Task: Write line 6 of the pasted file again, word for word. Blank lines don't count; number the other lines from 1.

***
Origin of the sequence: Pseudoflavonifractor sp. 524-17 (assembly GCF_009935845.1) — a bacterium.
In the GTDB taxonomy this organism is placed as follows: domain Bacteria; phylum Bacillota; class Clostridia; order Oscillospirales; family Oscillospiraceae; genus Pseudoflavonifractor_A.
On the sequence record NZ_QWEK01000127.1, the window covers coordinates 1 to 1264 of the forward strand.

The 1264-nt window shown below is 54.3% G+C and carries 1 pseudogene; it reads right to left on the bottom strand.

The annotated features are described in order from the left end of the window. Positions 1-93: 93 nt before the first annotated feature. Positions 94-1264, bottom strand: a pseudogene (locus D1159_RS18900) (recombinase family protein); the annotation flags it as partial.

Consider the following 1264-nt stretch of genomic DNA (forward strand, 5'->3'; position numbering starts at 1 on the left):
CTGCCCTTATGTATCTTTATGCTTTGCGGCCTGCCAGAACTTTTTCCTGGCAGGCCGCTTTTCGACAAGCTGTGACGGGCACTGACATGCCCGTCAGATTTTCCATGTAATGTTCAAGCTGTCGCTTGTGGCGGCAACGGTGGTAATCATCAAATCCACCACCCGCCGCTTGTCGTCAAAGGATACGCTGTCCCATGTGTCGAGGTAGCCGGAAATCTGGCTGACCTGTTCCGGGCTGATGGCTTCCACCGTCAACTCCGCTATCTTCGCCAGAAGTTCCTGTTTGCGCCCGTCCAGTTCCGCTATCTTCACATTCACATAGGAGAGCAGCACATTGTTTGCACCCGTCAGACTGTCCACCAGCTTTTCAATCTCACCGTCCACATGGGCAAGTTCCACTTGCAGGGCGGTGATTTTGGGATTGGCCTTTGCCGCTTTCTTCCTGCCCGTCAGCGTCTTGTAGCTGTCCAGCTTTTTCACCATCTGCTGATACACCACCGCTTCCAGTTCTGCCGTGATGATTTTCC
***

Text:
Consider the following 1264-nt stretch of genomic DNA (forward strand, 5'->3'; position numbering starts at 1 on the left):